Approximately 10% of all cancers have a strong hereditary component, according to the Society of Gynecologic Oncologists (SGO), which estimates that more than 500,000 American women are at high risk of developing hereditary cancers, such as breast, ovarian, colon and uterine cancers. Usually testing can indicate whether or not you have a gene abnormality or mutation. That information, taken in conjunction with your health profile and family history, must be evaluated by a trained genetic counselor who can then analyze and predict your risk of developing the disease. Other variables that affect development of the disease — such as environmental exposure, diet and lifestyle — are also very relevant to risk. According to Danielle Campfield, MS, a genetic counselor at Yale University School of Medicine in New Haven, Connecticut, you may want to consider genetic testing if you have any of the following…
- A personal or family history of cancer at unusually early ages (e.g., breast cancer under 45 or colon cancer under 50).
- Multiple relatives on the same side of the family with the same cancer or related cancers (e.g., breast and ovarian, or colon and uterine/ovarian).
- A family history of rare cancer (e.g., male breast cancer).
- More than one diagnosis of cancer in the same individual (e.g., breast and ovarian cancer in one person or colon and uterine cancer in one person).
- Jewish ancestry in combination with a personal or family history of breast or ovarian cancer.
- A family history of a known genetic mutation.
BENEFITS AND RISKS OF TESTING
While the actual process of taking the test is simple (a sample of DNA is taken from blood, bodily fluids or tissue scraping), what you do before and after the test takes great thought and consideration. The first step is always a consultation with a genetic counselor, who will discuss the pluses and minuses of genetic testing — for there are certainly two sides to the decision. He/she will review your personal and family medical history and help you make a decision about whether to go forward.
But, says Naomi G. Tamerin, MD, a bioethicist in Greenwich, Connecticut, no one should think of this as merely "a simple lab test" since there are many ramifications, including emotional and legal ones. In her view, the downside pales compared with the benefits. These can include…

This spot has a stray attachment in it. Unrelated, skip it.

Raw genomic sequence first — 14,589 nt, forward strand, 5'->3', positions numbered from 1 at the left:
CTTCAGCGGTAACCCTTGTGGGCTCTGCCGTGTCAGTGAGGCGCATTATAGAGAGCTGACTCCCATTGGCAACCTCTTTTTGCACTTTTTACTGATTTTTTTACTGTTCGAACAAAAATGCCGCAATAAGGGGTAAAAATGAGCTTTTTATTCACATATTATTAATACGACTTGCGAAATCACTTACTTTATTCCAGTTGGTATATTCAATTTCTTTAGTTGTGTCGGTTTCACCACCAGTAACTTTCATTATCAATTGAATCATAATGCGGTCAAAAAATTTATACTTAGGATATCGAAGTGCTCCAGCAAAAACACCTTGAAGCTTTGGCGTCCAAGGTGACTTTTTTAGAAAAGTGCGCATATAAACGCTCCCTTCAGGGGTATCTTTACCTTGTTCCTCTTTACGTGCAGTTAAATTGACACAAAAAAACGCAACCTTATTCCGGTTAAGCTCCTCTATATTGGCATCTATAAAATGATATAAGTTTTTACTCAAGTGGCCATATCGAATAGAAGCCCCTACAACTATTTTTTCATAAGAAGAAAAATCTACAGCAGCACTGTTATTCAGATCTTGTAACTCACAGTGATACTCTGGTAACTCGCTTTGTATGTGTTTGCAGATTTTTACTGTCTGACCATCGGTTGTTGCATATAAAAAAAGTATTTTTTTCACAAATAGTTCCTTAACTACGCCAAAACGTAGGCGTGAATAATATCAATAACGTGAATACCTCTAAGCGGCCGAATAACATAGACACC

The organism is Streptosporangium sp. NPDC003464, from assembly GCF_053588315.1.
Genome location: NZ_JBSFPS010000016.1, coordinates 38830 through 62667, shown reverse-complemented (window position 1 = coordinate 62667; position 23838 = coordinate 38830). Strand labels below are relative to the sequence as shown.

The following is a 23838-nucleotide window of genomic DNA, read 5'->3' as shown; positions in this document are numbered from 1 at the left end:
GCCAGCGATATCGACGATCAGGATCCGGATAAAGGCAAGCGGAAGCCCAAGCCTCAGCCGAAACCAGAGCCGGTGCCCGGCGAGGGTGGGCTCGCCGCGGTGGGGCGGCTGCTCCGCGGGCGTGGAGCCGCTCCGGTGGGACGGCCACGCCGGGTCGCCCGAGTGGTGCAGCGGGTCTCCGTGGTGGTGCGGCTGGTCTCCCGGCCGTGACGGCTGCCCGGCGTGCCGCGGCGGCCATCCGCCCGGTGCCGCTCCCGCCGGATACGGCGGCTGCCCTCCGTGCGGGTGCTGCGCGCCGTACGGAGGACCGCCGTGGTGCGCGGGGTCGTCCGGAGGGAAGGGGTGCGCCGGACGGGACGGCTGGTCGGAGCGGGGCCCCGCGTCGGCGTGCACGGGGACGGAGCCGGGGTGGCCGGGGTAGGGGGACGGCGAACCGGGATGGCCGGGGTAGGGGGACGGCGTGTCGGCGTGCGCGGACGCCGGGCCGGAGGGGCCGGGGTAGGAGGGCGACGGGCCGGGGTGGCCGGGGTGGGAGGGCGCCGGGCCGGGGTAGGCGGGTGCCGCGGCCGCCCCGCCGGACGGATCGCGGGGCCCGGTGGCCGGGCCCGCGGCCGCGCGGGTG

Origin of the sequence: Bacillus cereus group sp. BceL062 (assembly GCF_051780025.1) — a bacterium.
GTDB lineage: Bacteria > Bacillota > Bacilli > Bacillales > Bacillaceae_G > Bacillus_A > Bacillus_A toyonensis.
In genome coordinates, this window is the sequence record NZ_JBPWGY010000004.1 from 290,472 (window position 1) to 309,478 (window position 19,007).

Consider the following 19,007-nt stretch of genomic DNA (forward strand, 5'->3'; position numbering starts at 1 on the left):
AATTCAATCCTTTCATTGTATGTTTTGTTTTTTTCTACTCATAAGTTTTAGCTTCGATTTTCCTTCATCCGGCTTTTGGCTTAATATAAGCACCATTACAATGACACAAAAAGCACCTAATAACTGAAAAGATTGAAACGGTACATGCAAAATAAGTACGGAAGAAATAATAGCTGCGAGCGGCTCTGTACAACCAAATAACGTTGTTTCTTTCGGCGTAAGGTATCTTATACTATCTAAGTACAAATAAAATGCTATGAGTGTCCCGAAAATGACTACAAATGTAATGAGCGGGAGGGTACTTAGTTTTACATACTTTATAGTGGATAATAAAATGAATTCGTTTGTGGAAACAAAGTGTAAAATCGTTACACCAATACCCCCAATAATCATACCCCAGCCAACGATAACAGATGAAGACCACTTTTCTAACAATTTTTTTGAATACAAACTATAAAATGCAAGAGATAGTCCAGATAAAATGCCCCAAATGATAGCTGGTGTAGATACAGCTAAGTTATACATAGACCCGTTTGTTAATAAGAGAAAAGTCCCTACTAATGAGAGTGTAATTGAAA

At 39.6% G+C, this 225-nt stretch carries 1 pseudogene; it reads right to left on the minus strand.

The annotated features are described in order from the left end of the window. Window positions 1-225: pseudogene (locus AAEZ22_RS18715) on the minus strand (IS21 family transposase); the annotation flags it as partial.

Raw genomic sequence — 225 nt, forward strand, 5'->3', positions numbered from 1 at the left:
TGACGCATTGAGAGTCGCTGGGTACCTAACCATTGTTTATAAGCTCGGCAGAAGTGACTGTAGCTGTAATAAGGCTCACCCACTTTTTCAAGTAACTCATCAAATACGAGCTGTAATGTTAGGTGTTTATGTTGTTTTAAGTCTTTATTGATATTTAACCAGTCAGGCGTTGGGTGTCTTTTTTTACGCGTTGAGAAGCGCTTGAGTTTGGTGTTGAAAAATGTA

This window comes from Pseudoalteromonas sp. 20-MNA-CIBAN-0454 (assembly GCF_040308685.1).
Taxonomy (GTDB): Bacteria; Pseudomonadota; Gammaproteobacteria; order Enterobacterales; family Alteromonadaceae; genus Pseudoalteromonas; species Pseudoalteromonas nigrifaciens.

- Reduction of uncertainty. Positive or negative, many people find having the information provides relief, delivering more control and the ability to make informed decisions about future screenings and preventive measures, if any are known.
- For negative results, better survival odds. If results indicate that you’ve inherited a genetic predisposition for a certain disease, your physician can screen you more often — most diseases are more easily cured or managed when diagnosed early, even if they can’t be prevented.
- Reduction of risk. In many cases, if you know you are at risk to develop a particular disease, you can make lifestyle changes, increase your surveillance, take medication or consider other preventive steps. For example, people at risk for colon cancer can schedule earlier and more comprehensive screenings, follow a stricter diet and work with their physician on other preventive measures.
However, others feel that genetic testing isn’t always helpful and have concerns that this kind of screening is a double-edged sword. Here are some of the commonly cited issues, along with our experts’ reactions to them…
- Uncertain results. The results of testing are not always black and white. "Surprisingly," Campfield says, "we have found that one of the greatest risks of genetic testing is the possibility that your test results will be misinterpreted." She reports that the Yale Cancer Genetic Counseling Program has now seen several patients who have either had prophylactic surgery or considered it, based on results wrongly interpreted by their physician. Why? One of the main issues is that genetic testing companies are aggressively targeting provider offices and encouraging them to order their own genetic testing services. This is why test results should always be evaluated by a certified genetic counselor, explains Campfield, who has received extensive, specialized training.